(Found via Stephen Downes).
It’s a treat to see e-learning pundit Stephen Downes commend our hero Chris Locke’s recent column on serendipity and research at his Chief Blogging Officer gig. “Someone who finally understands search” — indeed!
I suggested something along these lines of this article from the South Carolina State in response to some questions from Jordon Cooper a while back: it turns out that churches (laggards at recognizing the benefits of the Net in general and weblogs in particular) have recognized the benefits of podcasting, and now constitute a large and growing segment of the podcasting spectrum (I found the link via largehearted boy).
Congratulations to congregations that have seen this opportunity to use what they do best to their advantage; I’m delighted that St. Luke’s makes our sermons available as mp3s, along with some of the choral music (don’t miss the Biebl “Ave Maria”), and it wouldn’t take much to rig them up as podcasts.
The startling discovery that provides the take-away line for this article, however, must be repeated here: “Religious podcasters said they like the medium because it’s an inexpensive way to reach the masses.” Really?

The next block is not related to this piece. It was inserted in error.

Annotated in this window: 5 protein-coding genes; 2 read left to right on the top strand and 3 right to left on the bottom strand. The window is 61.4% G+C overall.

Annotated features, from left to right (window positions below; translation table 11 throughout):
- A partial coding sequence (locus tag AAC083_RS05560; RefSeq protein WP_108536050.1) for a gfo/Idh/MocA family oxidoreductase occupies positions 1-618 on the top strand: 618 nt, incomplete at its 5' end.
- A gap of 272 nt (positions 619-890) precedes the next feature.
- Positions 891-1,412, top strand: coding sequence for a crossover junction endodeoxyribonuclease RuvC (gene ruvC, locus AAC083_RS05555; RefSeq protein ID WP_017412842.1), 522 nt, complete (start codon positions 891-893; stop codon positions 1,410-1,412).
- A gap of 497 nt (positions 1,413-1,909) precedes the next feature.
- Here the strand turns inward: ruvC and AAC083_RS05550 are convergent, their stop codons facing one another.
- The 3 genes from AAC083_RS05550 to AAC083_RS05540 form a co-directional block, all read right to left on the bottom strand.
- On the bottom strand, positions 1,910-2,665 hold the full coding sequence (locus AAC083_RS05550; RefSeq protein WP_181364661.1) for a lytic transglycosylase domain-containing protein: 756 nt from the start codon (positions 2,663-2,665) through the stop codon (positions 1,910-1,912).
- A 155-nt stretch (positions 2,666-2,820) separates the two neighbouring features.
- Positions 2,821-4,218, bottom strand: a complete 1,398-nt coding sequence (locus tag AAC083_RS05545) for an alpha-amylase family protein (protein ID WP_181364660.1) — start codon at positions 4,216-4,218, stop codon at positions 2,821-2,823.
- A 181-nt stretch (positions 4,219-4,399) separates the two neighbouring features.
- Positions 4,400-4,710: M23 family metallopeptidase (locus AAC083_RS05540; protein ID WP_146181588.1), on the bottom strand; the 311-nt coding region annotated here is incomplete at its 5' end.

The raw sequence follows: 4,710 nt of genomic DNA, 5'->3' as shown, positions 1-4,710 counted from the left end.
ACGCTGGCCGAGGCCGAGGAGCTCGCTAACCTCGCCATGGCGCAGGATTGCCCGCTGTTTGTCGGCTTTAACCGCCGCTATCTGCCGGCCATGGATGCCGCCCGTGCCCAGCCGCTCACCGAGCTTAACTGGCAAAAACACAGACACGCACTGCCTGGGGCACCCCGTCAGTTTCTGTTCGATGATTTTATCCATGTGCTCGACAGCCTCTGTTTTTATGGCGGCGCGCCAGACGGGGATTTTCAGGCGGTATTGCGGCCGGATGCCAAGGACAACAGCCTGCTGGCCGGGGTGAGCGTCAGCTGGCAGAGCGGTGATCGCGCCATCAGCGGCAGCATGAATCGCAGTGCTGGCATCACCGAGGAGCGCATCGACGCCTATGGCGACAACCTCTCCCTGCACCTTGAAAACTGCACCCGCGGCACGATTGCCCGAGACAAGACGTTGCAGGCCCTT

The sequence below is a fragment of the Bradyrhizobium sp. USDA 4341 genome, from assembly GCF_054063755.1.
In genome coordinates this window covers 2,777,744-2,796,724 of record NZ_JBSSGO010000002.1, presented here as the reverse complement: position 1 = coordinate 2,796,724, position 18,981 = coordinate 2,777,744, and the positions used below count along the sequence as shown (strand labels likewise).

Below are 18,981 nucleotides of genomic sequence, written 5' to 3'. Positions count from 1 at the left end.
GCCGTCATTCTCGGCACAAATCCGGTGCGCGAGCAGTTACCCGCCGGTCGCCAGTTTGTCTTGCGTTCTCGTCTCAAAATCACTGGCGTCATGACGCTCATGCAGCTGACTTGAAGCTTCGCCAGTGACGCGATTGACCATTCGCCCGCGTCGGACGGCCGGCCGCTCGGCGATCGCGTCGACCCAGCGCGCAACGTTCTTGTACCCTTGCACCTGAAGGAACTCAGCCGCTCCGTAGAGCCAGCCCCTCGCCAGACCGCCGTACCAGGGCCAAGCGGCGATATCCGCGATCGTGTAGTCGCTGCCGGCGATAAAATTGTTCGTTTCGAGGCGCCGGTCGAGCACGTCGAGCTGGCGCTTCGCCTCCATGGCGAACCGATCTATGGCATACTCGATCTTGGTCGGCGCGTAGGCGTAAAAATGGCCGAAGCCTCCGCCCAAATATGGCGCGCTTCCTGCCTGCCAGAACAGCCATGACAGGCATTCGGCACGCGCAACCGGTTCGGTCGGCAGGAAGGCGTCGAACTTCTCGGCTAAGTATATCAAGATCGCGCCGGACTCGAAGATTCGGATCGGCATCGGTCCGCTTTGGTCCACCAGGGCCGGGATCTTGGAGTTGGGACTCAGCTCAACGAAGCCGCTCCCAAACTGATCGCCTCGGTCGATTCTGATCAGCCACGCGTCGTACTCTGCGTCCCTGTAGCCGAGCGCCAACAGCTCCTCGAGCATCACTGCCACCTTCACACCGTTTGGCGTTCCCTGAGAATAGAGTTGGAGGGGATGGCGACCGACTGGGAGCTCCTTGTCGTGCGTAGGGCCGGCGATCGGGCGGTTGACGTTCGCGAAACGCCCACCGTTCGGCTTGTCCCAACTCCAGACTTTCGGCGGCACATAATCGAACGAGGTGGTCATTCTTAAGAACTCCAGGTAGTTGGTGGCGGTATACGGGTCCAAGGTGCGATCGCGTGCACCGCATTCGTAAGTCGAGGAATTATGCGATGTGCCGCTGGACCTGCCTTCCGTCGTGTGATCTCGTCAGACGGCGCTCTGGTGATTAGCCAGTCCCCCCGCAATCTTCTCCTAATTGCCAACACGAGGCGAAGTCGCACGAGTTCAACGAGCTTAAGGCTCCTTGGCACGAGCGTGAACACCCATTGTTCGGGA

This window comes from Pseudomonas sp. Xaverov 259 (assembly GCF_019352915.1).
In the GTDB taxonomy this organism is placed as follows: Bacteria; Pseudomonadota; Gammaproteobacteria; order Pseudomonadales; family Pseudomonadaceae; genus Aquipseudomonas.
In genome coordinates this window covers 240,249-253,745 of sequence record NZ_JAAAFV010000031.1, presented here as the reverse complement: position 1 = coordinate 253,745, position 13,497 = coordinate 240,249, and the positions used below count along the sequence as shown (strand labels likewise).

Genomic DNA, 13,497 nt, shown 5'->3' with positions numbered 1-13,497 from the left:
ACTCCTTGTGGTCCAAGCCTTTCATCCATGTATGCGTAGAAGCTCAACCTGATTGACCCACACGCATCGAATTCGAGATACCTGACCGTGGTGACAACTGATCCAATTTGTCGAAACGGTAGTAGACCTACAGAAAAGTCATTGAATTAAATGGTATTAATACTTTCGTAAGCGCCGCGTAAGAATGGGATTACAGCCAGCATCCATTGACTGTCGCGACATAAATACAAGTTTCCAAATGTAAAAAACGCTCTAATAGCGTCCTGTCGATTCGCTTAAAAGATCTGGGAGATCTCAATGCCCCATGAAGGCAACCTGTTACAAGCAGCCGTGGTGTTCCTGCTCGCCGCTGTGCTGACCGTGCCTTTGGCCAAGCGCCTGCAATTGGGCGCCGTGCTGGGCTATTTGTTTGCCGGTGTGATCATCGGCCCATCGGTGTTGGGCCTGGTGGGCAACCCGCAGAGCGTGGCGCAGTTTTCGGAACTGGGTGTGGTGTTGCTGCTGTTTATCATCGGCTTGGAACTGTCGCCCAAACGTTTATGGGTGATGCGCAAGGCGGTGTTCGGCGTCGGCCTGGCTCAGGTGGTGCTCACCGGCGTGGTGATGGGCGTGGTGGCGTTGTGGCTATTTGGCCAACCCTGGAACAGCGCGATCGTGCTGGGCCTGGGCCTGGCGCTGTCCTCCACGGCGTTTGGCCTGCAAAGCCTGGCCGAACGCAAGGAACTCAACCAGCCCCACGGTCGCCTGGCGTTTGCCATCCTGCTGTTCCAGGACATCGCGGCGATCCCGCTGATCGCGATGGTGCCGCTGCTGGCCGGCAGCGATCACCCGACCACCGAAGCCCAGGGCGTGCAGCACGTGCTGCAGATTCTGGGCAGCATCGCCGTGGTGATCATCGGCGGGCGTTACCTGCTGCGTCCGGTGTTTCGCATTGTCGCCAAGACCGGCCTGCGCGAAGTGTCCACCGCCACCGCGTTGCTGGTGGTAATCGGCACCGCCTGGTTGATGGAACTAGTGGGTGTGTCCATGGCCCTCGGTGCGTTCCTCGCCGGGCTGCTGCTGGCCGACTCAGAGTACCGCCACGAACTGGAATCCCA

Pippa and I went to the library tonight, and I took out a couple of books. Now, this seems (on the face of it) a plausible enough gesture, until you recall that the last time I went to the library I took out Ricoeur’s Memory, History, Forgetting, — a 600-page tome that I haven’t even begun reading. I thought of a couple more books I ought to be reading to prepare for my spring series of talks, and today I received twenty-odd papers to mark, with a set of final exams coming in next week.
As I wandered haplessly toward the library check-out desk, I realized that this constituted a pathetic charade: since I no longer have time to read, I go through the motions by taking books out, and then returning them a week or so later, as though I’d read them. Not only is that embarrassingly irrational behavior, it deprives other Evanstonians of the use of good books while I sit beside the stack of books on my desk, wishing they would read themselves to me while I struggle with my round of tasks.